Anyway, the offense struggled to get anything going. They went down in order in the first, and that would become a theme. Over the first six innings, they had baserunners in just three of them and a runner got as far as second just once. It wasn’t what you want.

So, we headed into the seventh inning, where Gorkys Hernández — who came in for Benintendi — started off with a nine-pitch strikeout. It got Morton’s pitch count up into the mid-90s, and Brock Holt came up and immediately smacked a double into left field. That brought Kevin Cash out of the dugout, but Morton convinced his manager to leave him in. That would be a mistake. Mitch Moreland came up next and got an 0-2 curveball that stayed up in the zone on the outer half. He smashed it way out to center field for a two-run shot, and suddenly the Red Sox were up 2-0.

With the lead in hand, Alex Cora turned to his bullpen with Darwinzon Hernandez coming in for the bottom half of the seventh. The rookie southpaw started off well with a strikeout, but then gave up a single before issuing two walks. Suddenly, the bases were full with only one out and Marcus Walden was coming on to try and escape the jam. The righty got a ground ball like he was looking for, but it was too slow for a double play and the Rays got one run while recording the second out. Then, with runners on the corners, Willy Adames ripped one down towards the right field corner. It looked like it was sure to give the Rays the lead, but Boston caught a huge break with the ball bouncing into the seats for a ground rule double, only tying the game at two.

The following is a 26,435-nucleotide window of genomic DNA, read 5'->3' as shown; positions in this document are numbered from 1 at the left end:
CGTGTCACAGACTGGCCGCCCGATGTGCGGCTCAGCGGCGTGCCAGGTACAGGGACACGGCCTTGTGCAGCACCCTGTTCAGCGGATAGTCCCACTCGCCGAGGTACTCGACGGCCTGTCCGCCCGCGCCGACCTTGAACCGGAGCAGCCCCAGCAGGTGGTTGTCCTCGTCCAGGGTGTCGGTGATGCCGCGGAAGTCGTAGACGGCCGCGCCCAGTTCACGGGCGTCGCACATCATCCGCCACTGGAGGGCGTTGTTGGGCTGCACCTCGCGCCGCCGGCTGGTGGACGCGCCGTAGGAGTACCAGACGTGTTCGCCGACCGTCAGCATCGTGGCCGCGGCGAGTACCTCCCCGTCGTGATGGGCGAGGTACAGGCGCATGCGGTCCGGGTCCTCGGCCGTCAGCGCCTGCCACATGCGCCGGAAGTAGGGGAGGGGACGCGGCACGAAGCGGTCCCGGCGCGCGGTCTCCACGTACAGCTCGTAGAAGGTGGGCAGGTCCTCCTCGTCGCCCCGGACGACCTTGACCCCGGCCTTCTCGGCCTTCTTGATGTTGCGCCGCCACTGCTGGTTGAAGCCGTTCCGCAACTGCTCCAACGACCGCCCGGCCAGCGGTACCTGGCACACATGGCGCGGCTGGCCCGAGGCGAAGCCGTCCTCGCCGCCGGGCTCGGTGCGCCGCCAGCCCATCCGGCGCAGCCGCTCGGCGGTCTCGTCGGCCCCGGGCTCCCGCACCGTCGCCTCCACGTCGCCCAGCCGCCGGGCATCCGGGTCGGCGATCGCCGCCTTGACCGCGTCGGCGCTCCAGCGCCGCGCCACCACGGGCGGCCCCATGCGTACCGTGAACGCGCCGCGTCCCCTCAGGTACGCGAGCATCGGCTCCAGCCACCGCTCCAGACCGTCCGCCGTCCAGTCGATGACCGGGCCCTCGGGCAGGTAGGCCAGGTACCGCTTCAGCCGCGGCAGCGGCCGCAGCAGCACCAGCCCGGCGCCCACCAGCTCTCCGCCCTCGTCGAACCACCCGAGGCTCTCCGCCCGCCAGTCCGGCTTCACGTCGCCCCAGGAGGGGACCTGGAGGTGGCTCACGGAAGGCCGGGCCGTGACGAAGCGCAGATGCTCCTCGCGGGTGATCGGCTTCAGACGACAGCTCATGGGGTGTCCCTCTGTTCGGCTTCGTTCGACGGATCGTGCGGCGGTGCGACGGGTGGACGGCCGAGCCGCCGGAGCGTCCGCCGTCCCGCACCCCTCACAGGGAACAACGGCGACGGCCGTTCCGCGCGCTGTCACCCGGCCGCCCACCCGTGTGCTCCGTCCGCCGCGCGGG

There were now two in scoring position with two outs and Josh Taylor was coming into the game to try and keep this one all knotted up. He did get the third out against the first batter he faced, but not before throwing a wild pitch — that really looked like it could have and probably should have been blocked by Christian Vázquez — and allowing the go-ahead run to score. 3-2 Rays after seven.

The Red Sox then came out looking to answer back in the eighth, but managed just a one-out walk. Andrew Cashner then came in for the bottom of the inning and allowed one more run to extend the deficit to two.

That gave Boston one more chance in the ninth trailing 4-2. Things got off to a good start with Gorkys Hernández smacking a triple out to the right field corner. After Brock Holt lined out, Moreland came up again. Once again he got down to two strikes, and once again he did damage. He went the other way this time, smashing a two-run shot to tie this game at two. Ryan Brasier then came on for a scoreless bottom half, and we were headed for extras.

Neither team got anything going in the tenth, and after Boston failed to score in the eleventh they turned to Trevor Kelley for the bottom of the inning. He got a couple quick outs to start things off before getting into trouble with back-to-back walks. That brought Adames up to the plate with two on and two out, and the shortstop came through. He smacked a base hit into left field, bringing home Johnny Davis for the walkoff win.


The Red Sox and Rays will be back in action on Saturday for the second game of this series. Boston has yet to announce a starter while Tampa Bay sends Tyler Glasnow to the mound.